Congratulations Jayne and great post also. I passed my car driving test on the 2nd attempt when I was 17. Myself and an aunt remember a paricularly terrifying trip to Milton Keynes Bowl from London to see ZZ Top play. Aged 25 I passed my motorbike test on the 3rd attempt. I'm not good at tests but I've so far not had any points or any problems when out. Just goes to show :-)

Melody said...

Ah, I've been there! :) Haha, actually I am there. Twenty years old and license-less. But we're working toward it...ish... :)

penandpaints said...

Well done Jayne, glad your journey was a success!
I have been driving for 12 years and I still get nervous especially of motorways that I'm not used to. I only ever go up and down two different motorways for about five miles either way. So, would you believe, I actually took a left instead of a right at a motorway roundabout when I was visiting my mum, who only lives 10 miles away?! I have been there a zillion times! (hubby always drove me though). I was so embarrassed, my youngest was in the car with me and said..'err is this the right way?'. The journey ended up taking about an hour instead of ten minutes.
Never mind, it's great to have the freedom to go the wrong way!
I really hate practical tests though, passed second time, but had an 8 year gap in between them to recover from the failure.
I've got my motorbike licence too (hubby's idea) but I'm glad I did! :)

Misha said...

Congrats on becoming Jayne that drives!

The first journey I took after getting my license was 180 km back to university. :-)

Kittie Howard said...

What a zippy, fun post, Jayne! You made my morning. Seriously!

Congrats on getting your car. I hope you have lots of interesting trips and little traffic. My mother taught me to drive years ago on a country road. But I still don't have a sense of direction and still get lost, lol!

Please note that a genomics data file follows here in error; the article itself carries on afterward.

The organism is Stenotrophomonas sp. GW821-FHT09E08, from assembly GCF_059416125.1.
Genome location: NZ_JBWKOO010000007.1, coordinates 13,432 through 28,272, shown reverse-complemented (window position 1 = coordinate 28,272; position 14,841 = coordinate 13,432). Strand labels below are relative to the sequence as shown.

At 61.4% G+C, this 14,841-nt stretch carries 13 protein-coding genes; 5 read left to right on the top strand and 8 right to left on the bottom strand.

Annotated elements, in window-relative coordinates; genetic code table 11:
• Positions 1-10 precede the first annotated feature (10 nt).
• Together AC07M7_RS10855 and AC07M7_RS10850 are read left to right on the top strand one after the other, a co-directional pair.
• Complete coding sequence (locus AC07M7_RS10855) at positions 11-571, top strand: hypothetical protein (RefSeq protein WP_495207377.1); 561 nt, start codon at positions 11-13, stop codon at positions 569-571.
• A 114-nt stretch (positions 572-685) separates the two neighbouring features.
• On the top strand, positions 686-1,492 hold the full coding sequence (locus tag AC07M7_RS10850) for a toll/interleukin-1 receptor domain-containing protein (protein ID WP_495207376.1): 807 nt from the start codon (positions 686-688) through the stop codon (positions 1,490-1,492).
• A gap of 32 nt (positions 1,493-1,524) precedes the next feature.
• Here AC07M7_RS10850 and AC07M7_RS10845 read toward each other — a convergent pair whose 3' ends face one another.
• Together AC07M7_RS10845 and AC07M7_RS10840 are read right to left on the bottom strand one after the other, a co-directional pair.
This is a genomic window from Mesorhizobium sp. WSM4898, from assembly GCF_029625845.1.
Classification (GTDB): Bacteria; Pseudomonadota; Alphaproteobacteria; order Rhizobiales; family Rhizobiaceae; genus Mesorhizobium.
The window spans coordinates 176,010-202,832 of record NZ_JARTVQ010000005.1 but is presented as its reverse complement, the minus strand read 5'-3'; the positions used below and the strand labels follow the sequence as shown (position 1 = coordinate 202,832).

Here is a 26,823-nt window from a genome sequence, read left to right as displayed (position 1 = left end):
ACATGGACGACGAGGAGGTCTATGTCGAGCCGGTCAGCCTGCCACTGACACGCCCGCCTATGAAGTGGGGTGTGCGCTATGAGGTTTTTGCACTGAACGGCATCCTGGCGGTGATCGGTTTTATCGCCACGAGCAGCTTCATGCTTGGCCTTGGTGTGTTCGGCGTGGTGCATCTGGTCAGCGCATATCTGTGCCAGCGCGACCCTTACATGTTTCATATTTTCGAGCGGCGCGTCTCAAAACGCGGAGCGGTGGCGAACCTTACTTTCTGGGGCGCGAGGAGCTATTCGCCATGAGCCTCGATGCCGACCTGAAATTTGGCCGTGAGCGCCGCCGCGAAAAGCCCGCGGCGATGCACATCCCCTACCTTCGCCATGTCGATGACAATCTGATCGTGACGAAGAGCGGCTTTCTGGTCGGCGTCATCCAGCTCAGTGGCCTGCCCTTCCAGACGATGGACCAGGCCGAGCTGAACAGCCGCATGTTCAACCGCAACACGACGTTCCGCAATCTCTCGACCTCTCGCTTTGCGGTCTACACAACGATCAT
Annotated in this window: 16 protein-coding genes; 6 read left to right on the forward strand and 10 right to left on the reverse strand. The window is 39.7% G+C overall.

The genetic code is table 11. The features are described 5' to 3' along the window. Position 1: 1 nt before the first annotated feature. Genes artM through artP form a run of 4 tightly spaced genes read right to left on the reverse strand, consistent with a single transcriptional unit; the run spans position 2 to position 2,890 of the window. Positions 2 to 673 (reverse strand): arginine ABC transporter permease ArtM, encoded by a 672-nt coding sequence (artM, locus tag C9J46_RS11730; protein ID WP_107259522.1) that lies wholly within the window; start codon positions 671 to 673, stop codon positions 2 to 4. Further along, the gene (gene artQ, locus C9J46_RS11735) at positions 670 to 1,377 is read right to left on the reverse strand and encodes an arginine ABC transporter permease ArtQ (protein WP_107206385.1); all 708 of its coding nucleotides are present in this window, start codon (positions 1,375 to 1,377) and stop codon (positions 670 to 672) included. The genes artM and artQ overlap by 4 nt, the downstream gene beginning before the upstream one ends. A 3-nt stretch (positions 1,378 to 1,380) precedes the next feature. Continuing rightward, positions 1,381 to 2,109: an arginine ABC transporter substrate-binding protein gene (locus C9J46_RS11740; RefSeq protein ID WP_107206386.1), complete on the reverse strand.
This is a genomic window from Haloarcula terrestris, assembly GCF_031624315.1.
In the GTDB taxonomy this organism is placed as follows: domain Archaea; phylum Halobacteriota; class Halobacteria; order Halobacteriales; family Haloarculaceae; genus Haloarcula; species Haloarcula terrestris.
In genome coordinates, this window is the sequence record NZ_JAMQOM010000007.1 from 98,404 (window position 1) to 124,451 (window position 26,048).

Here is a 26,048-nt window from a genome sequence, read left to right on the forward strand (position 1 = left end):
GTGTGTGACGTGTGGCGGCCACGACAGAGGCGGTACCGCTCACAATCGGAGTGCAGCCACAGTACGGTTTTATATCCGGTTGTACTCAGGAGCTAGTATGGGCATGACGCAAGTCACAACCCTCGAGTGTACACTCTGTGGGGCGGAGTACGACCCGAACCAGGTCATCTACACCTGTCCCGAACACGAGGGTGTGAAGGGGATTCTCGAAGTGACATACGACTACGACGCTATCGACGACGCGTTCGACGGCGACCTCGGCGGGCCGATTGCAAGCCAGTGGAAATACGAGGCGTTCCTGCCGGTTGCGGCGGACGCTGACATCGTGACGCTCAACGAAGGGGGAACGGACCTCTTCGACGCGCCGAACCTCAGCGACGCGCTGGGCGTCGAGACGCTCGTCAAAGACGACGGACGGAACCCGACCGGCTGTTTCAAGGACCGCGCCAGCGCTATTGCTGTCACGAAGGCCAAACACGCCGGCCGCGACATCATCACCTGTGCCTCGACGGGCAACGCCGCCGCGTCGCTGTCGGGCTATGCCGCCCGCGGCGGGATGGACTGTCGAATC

Dolly said...

I picture you in a roadster, travelling down to Cornwall Miss Jayne. It seems the sort of thing a Novice Novelist would do. Wearing driving gloves. I can't drive, never had the urge, never felt the need. Though I dream of owning a camper van one day and toodling off to live in Amalfi in it. Guess I would need to drive for this particular dream :)

Maria Mercer Adams said...

I was 16, but in the states cars are more of a necessity due to our terrible public transportation (it is slowly getting better, but only in some cities). The best part was being able to drive my best friend and I up to the Appalachian Mountains of northern Georgia. So beautiful. We got lost, but made it home eventually. It was brilliant.

L.A Speedwing said...

Interesting post. I laughed at number 7.
I wouldn't be to comfortable at driving in the dark either. And in the rain.

TirzahLaughs said...

I come from the land of no public transportation. If you don't drive, you wait until your mother, brother or friend can drive or you stay home.

My mother used to cry and grab the steering wheel when I was trying to learn to drive. I believe she was screaming that I'd get killed.

So when I was 19, my brother got me to baby sit all summer and taught me to drive in trade.

Thank God.

snafu said...

I first drove around age nine or so, when I could reach the pedals and see out. My father ran a small village garage so I was not on the road. He was also a driving instructor and when I was old enough to get a licence,I was his first failure. I took three tests and then was on the road all day and everyday, working for a TV repair company.